Hi Joachim, the short answer is yes, specialty coffee farmers can also grow Fairtrade coffee. Still, it isn't the case for all specialty coffee producers.
I would say that fair trade and specialty coffee are some of the most complex concepts in modern coffee. That's why this question is so interesting!
Fair trade refers to a set of principles looking to improve the price structure of commoditized products like coffee. The market seems to reproduce unfair and unsustainable pricing deeply rooted in the coffee industry. On the other hand, specialty coffee refers to high-quality coffee with specific attributes that consumers have in high regards, like aromatic profiles, innovative processing methods, etc. Traditionally, specialty coffee refers to a minimum quality score. However, joint research from experts has been discussing and expanding specialty coffee definition.
Now, as these are separate concepts, let me dig deeper into each one.
First, let's talk about fair trade. As you may know, coffee production has a dark past. Colonialism and mercantilism left an indelible footprint on the coffee business culture, and many coffee trade practices are still extractive, unfair, and unsustainable.
Labour, for instance, depended on slavery and servitude, as colonial rulers owned most coffee farms. Still, most of the benefits from coffee went to Imperial metropolises for centuries. In the last few decades of the 20th century, we started to care for these issues.
I would say that fair trade is an old concept since many people have felt overwhelmed by the difference in benefits across the value chain in barely any sector. Many producers couldn't even taste their products for centuries in commoditized industries like coffee. For instance, this was the case of Indonesian producers under Dutch rule, and such prohibition led to Indonesian coffee leaf-infused drinks.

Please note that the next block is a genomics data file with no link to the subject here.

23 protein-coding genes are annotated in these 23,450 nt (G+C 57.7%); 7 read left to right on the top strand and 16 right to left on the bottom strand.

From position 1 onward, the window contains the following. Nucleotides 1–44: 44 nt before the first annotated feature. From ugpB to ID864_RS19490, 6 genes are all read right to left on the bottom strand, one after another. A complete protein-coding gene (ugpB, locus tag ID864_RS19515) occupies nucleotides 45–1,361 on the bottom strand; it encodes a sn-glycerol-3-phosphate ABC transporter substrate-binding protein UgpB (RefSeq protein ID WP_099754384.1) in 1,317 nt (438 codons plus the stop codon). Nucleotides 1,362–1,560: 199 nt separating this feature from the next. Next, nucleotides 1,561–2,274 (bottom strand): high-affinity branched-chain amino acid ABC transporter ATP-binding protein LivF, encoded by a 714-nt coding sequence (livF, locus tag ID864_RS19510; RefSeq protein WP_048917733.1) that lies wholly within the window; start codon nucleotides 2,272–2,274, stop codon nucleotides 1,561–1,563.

That said, although we might track these practices more than 300 years ago, it's hard to imagine that a few generations would easily overcome the cultural burden that these traditions created. Most coffee producers live in independent and sovereign countries. However, almost all of them were at some point under colonial rule.
We could hardly solve these issues overnight, and many criticize the fair trade movement for its limited impact on coffee producers. Arguably, fair trade certifications impose quality and sustainability standards that are hard to comply with and exclude many coffee producers.
Now, referring to specialty coffee farmers, we know that quality certifications are hard to get and require some degree of cooperation between coffee producers, green coffee buyers, and even roasters. In this regard, some specialty coffee farmers are growing fair trade coffee, but they are completely different certifications. One refers to a set of requirements that fair trade certifications demand from producers to include into a premium market, regardless of quality scores. The second, specialty coffee, addresses quality primarily, and it usually means that coffee will have a better taste, will be free of defects, and for that reason, will cost more.